Only during the holiday season does my kitchen fill up with candy, cookies, and chocolate. The remainder of the year, it’s well stocked with beer, cereal, oranges, pasta, and maybe some spring mix salad. None of these items, of course, are in any particular order. I don’t go out of my way to purchase cookies or chocolate in the snack aisle of the supermarket. Yet, once the holiday season is officially finished, I have these chocolate urges that are insanely intense! Again, during the months between February and November, these chocolate urges are less likely to happen, or are easily quenched with a low-calorie hot chocolate drink.
Where does this “I must have chocolate” sensation come from? Through gifts I receive from collegues, friends, or left over candy I purchased as gifts to acquaintances. The money I save on making home made gifts where chocolate is used, may have repercussions later on down the road. I’m not over weight, so it’s not necessarily the cost of health care I’m concerned about, it’s more the cost of replacing pants that no longer snap. Or perhaps it’s the additional time I must now spend losing those extra chocolate pounds that are hanging around my mid-section to my derriere. My time is worth money, and my time is limited!
So while trying to save money on edible gifts, I might instead have to resort to making gifts like bath salts. This would be a safe option since I can’t see myself gobbling up this particular item. And it would no longer require me to purchase the additional dark chocolate chips, or Hershey’s Kisses needed to make my hot mocha mix or small gift bags. I could sail through the holidays without a chocolate chip passing over my lips.
I would only have to resolve the problem of what to do with the candy I receive. I could re-gift my chocolates to others and save money. The only problem I foresee with this is many of the gifts I receive and give hover within a small group of friends, they would easily know I re-gifted! I could donate my chocolate items before I ever cracked open a box of Chukar Cherries, my most recent craving. I could let my husband eat it all. He normally grazes and picks through the good stuff, then tosses the rest when he’s finished. If my will-power was stronger, I could accept this option. Or, I could accidentally forget to take my gifts home and leave them behind. By the time I came back after a 3-week break, they’d be stale and completely undesirable.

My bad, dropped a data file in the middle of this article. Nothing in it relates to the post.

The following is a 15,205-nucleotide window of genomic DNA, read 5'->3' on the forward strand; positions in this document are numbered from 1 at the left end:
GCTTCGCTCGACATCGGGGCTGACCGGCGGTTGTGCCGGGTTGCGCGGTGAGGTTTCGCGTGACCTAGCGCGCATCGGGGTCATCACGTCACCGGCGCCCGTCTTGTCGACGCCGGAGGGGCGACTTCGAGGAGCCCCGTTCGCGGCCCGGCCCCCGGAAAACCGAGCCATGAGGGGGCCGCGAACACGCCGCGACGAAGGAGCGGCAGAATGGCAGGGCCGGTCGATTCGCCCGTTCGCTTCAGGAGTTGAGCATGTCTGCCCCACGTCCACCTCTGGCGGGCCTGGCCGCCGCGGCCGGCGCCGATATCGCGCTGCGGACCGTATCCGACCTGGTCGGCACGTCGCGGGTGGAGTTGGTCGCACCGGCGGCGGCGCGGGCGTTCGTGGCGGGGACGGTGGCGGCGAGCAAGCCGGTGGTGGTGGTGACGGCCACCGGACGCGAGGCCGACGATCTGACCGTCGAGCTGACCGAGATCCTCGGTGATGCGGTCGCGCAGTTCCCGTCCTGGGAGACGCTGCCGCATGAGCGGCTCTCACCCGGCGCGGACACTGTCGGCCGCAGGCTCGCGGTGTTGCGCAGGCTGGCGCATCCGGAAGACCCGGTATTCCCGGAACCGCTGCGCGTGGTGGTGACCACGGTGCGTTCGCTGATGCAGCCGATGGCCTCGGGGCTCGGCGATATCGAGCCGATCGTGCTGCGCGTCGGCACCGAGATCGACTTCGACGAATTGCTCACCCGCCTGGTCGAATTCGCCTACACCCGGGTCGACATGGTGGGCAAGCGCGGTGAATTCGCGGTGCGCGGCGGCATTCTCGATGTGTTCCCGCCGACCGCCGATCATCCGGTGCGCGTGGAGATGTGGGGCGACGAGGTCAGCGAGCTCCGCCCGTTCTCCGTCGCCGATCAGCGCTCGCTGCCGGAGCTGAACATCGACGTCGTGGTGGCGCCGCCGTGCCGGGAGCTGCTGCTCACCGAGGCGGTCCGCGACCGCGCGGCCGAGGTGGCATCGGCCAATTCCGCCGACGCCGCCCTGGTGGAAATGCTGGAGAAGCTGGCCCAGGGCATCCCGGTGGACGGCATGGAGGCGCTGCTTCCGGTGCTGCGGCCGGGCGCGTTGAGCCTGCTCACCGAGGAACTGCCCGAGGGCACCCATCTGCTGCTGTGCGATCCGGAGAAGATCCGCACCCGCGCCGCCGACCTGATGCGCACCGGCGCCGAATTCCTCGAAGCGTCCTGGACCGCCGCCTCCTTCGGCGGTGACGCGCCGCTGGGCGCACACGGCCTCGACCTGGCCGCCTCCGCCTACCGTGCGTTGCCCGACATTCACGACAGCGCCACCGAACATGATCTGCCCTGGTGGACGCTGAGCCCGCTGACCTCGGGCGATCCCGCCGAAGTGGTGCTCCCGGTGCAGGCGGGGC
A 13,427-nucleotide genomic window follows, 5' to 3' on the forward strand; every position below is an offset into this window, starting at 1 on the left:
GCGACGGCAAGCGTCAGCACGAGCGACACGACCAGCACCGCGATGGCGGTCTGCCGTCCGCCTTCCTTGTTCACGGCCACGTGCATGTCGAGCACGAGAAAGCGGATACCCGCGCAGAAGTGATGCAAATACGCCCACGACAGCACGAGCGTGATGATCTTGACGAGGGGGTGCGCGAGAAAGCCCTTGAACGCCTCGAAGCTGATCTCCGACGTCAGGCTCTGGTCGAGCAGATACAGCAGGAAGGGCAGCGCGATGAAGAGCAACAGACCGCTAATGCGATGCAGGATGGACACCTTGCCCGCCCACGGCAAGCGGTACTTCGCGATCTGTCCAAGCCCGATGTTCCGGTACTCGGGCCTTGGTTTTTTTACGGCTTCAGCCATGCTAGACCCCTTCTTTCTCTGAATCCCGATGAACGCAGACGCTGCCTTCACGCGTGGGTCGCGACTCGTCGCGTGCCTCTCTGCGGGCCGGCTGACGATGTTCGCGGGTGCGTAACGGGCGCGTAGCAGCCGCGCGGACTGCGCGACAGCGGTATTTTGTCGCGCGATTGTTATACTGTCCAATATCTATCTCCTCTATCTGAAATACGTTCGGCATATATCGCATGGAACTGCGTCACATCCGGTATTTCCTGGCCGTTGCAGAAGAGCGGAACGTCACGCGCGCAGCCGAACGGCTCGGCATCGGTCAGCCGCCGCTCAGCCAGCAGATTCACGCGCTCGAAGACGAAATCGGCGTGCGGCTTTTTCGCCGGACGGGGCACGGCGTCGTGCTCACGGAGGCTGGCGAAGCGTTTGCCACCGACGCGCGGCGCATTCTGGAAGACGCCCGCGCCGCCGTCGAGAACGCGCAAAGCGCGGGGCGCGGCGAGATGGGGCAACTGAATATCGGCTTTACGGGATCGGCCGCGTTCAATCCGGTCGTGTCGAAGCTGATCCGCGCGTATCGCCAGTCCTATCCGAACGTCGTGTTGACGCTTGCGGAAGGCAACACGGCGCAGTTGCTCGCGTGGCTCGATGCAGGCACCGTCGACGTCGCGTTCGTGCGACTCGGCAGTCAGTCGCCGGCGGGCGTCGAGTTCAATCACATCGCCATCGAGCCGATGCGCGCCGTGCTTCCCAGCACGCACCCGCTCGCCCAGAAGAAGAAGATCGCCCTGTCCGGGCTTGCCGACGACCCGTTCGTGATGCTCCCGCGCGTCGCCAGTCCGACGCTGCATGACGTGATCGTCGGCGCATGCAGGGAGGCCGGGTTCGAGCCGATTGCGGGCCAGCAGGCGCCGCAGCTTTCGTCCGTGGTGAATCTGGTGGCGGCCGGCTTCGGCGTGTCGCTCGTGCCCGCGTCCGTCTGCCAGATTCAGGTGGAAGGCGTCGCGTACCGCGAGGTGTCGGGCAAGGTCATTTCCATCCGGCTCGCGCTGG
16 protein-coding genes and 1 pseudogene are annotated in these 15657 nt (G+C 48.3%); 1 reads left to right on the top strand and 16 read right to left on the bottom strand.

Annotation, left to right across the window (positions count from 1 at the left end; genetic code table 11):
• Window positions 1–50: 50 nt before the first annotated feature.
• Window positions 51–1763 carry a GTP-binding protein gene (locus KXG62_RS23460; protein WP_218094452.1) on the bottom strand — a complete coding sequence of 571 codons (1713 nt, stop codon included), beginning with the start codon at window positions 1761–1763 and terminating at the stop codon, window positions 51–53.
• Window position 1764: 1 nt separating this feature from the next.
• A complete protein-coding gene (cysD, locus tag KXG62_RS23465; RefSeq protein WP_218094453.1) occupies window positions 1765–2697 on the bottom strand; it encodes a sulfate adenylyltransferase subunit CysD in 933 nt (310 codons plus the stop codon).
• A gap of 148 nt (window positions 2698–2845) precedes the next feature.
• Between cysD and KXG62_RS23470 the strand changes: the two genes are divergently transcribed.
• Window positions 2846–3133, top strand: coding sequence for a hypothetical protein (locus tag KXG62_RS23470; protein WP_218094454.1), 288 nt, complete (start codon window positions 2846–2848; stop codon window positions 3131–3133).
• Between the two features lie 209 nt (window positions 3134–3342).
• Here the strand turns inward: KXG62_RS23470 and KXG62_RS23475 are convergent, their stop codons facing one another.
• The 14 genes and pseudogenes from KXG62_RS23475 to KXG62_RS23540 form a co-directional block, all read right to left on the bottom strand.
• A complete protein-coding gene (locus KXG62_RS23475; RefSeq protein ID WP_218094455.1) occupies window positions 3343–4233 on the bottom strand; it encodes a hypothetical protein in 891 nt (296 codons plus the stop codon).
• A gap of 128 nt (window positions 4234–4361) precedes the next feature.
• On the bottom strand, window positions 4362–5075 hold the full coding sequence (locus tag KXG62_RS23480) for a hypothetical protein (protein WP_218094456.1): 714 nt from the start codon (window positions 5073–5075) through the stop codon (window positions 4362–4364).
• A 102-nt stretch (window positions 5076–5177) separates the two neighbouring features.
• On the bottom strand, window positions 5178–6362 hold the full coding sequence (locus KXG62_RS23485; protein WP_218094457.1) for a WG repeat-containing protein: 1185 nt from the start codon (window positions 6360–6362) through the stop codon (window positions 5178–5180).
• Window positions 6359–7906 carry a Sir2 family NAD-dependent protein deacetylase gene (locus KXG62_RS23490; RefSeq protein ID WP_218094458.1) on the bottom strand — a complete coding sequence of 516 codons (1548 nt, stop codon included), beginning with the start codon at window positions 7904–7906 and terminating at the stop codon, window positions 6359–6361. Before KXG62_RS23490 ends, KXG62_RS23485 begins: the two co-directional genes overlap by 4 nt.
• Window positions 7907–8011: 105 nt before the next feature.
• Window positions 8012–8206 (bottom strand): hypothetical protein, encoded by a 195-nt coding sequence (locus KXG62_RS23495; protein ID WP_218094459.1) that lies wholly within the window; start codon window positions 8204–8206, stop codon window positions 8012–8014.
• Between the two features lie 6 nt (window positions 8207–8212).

In the mean time, I have to work my butt off (literally). I’ve dedicated myself to Well Heeled Blog’s 30-Day challenge (see the side bar at the right). If my Jillian Michael’s DVD comes in the mail soon, I’ll be able to catch-up and get back into shape. So the true cost of chocolate may be more than the $15 I spent on edible treats for others!
My chocolate equation: $15 for chocolate + (30 hours of exercise x $40 per hour for my time spent exercising) = $1,215 the actual cost of my chocolate consumption